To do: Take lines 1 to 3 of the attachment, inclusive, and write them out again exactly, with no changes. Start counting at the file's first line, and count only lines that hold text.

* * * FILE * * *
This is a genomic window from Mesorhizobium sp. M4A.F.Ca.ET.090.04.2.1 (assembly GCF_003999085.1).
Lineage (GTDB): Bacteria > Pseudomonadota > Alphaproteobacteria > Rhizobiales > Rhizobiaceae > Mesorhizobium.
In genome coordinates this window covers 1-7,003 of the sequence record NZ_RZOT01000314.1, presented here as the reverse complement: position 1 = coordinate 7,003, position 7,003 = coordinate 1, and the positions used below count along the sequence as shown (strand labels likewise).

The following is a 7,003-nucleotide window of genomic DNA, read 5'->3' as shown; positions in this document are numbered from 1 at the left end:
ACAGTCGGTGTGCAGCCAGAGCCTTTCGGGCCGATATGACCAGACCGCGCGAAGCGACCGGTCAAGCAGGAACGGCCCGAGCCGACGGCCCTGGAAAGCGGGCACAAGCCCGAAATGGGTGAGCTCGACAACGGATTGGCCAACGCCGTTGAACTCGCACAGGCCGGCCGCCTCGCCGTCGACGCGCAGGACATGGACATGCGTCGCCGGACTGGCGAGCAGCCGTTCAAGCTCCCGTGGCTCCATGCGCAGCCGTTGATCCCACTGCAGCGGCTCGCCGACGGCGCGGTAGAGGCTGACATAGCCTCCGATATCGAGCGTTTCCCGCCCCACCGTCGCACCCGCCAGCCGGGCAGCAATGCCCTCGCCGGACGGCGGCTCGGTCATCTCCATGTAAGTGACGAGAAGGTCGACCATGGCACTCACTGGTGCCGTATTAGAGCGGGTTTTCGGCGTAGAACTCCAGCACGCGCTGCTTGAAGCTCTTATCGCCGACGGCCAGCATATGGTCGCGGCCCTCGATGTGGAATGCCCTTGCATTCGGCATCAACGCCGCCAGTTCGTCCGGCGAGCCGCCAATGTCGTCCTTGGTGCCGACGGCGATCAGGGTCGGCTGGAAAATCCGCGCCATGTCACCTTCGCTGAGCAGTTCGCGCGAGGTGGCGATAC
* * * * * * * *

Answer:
This is a genomic window from Mesorhizobium sp. M4A.F.Ca.ET.090.04.2.1 (assembly GCF_003999085.1).
Lineage (GTDB): Bacteria > Pseudomonadota > Alphaproteobacteria > Rhizobiales > Rhizobiaceae > Mesorhizobium.
In genome coordinates this window covers 1-7,003 of the sequence record NZ_RZOT01000314.1, presented here as the reverse complement: position 1 = coordinate 7,003, position 7,003 = coordinate 1, and the positions used below count along the sequence as shown (strand labels likewise).